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Cancelling or breaking a contract

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You can sometimes get out of a contract, whether it’s in writing or not. But not always. Let’s look at some common situations and how you can take action.

What you should know

If the other side doesn’t do what they promised (like sell you a bike that works), or if you don’t deliver as promised (you don’t show up to teach the music lesson), that’s a breach of contract.

In this situation, a handful of solutions are available. The law calls these remedies.

Let’s say you bought that bike. On your first long ride, the frame breaks. The law offers these potential solutions:

  • The contract is cancelled. Return the bike and get a refund.

  • You’re awarded compensation. The seller must repair or replace the bike — and if you broke your leg when the frame broke, you may be entitled to compensation for that too.

  • The seller is ordered to perform the contract. In other words, they have to provide you with a working bike.

If what went wrong was essential to the purchase (that broken frame), you’re entitled to cancel the contract. If it wasn’t essential (a squeaky wheel), you’re likely entitled to a partial refund, but you can’t return the bike.

If a contract is cancelled, it’s as if it never happened. Both parties go back to where they started. (The seller gets the broken bike back, and you get your money back.)

If it isn’t cancelled, then the contract remains in place, but certain parts change. (You get a partial refund.)

Read on for the situations where you’re entitled to cancel or ask for compensation. Armed with this info, you’ll be able to negotiate confidently with the other party and (hopefully) avoid having to go to court.

The law requires a baseline level of quality for the things you buy. When you buy something, the product has to:

  • be fit for the purpose you bought it for
  • work and be undamaged (if it isn’t already used)
  • be durable for a reasonable period of time
  • match the description of the goods

If any of these conditions aren’t met, you’re entitled to cancel the contract. Act immediately if you want to do that. If you wait, it’s harder to prove the defect isn’t just normal wear and tear — especially if you used the item after discovering the problem.

If the item was damaged by regular use or by accident, you likely won’t be covered. And the law likely won’t help if you examined the goods beforehand and ought to have spotted the problem.

The other party can’t tell you something misleading or deceiving, or take advantage of you.

If the seller has lied about something essential (said they’d walk your dog for an hour, but only did it for 5 minutes) you may be entitled to a refund. If it’s non-essential (they said 24 kms per litre, but really it gets 18), you’re likely entitled to some compensation, but you can’t cancel the contract.

We’ve got more information on what is misleading or acting unfairly. See our info on the basics of making a purchase.

Otherwise, read on. There may be a “cooling-off” period in your contract where you can cancel regardless of the reason.

A cooling-off period means a stretch of time, after the purchase, when you can return a product or stop a service, no questions asked. You can cancel without giving a reason.

Not every purchase features a cooling-off period. It's available in some situations but not others. And the length of the cooling-off period varies depending on what you’re buying.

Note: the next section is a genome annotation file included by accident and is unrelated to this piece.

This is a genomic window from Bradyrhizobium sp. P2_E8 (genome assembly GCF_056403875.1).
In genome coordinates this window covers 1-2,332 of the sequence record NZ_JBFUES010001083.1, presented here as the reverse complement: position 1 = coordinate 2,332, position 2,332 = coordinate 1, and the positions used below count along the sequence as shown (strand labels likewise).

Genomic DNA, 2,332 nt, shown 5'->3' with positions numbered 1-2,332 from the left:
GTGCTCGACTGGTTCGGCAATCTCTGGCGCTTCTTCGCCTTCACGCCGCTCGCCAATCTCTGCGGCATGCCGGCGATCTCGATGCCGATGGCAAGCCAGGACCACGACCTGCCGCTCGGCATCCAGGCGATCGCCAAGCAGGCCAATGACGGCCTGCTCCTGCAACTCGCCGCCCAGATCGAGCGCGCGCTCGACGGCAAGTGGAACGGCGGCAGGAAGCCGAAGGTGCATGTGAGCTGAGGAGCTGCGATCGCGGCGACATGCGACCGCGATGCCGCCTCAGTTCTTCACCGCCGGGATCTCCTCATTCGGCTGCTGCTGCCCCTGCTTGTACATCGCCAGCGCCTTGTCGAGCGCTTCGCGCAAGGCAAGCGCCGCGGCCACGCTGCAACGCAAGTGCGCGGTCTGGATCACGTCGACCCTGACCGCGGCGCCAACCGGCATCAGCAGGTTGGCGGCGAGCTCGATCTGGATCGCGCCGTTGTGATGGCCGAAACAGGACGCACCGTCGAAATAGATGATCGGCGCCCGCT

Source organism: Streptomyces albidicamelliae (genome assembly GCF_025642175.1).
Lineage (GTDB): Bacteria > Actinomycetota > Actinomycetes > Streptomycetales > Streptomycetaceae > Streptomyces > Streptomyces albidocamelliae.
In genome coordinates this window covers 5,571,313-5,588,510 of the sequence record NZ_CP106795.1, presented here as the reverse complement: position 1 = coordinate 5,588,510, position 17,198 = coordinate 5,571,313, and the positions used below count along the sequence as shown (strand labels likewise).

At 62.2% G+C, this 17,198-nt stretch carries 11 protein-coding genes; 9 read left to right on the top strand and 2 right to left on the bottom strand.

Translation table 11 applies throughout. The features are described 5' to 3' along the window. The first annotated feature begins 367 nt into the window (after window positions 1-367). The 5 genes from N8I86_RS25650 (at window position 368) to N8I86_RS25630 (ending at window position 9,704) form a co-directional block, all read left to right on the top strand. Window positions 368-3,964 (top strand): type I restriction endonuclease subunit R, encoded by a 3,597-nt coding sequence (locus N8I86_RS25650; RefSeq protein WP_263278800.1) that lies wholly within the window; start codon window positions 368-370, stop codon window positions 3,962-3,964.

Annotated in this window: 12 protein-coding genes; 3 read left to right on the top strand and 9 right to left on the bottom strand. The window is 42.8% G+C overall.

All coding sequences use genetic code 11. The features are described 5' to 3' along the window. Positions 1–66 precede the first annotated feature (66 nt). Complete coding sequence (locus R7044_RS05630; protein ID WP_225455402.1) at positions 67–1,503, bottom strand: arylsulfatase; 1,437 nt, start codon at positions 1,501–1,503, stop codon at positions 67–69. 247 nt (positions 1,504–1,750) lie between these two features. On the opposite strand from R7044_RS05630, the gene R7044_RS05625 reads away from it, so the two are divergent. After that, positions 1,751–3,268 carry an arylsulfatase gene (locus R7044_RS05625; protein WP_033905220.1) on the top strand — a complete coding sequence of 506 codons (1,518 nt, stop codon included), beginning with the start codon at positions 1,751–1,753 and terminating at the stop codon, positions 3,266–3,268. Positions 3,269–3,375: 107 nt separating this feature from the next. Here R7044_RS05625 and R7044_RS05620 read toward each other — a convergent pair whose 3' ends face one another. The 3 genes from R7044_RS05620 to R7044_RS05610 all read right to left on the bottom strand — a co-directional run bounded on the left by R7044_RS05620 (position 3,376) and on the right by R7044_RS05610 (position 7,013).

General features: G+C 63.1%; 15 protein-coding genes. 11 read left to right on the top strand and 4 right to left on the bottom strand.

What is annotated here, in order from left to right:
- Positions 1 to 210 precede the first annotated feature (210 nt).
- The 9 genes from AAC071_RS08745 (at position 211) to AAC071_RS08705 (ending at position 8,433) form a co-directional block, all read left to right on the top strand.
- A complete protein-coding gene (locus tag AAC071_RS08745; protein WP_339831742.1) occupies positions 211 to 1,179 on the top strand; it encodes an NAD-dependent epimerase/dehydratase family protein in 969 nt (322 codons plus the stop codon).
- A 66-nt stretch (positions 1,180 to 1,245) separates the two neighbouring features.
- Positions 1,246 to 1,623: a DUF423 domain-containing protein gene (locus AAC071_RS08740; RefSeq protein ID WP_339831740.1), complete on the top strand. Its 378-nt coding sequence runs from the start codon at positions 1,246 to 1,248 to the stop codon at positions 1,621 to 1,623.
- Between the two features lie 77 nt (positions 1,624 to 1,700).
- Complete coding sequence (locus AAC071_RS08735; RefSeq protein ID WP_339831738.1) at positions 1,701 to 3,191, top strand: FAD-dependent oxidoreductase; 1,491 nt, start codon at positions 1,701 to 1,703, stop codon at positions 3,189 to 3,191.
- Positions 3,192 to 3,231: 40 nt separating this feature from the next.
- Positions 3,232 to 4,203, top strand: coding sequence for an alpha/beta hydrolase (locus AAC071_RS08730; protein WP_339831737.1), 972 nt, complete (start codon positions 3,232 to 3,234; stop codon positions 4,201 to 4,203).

For example:

  • When you buy something in person, but not at the business location (like a door-to-door sale), you have a cooling-off period of 10 days after you receive a copy of the contract.
  • When you receive services on an ongoing basis (like a yoga or gym pass), you have a cooling-off period of 10 days after you receive a copy of the contract.
  • When signing a cellphone contract, you have a cooling-off period of 15 days after your cellphone service begins.

Two more examples:

  • When leasing a car, you have one full day after you sign to reconsider.
  • If you buy a newly built condo, you have a cooling-off period of seven days after you sign the contract or acknowledge seeing the developer’s disclosure statement, whichever comes last.

If you bought something from a retail store and have changed your mind, check the store’s policy on returns. It’s best to know this policy in advance, especially for a big purchase. Some larger items, or electronics, have a stricter return policy.

For services, some contracts allow you to cancel before the services are provided. Watch out for minimum timeframes — often you’ll need to give at least 24 hours’ notice.

Always keep your receipt! Often it has the return policy printed on it, and is the only real proof that you bought something. These days, retailers will offer to email you your receipt, which is a handy way to keep track.

Check the following:

  • How many days until the return period expires. If there’s no time limit, great!
  • Whether you can have used the product before returning it.
  • Whether there are any “restocking” or other charges.

Some stores offer a satisfaction guarantee. This is a great thing for consumers! It gives you the legal right to return the product for a full refund, even if what you bought is perfectly alright.

Always remember, as a consumer, you have rights. (And a duty to keep businesses honest!)

Sometimes there’s just a fundamental misunderstanding. In that case either one of you can ask to cancel under the legal principle of mistake (or the non-legal principle of “whoops”).

The mistake might involve:

  • who’s making the contract,
  • what’s in the contract, or
  • what the contract is about.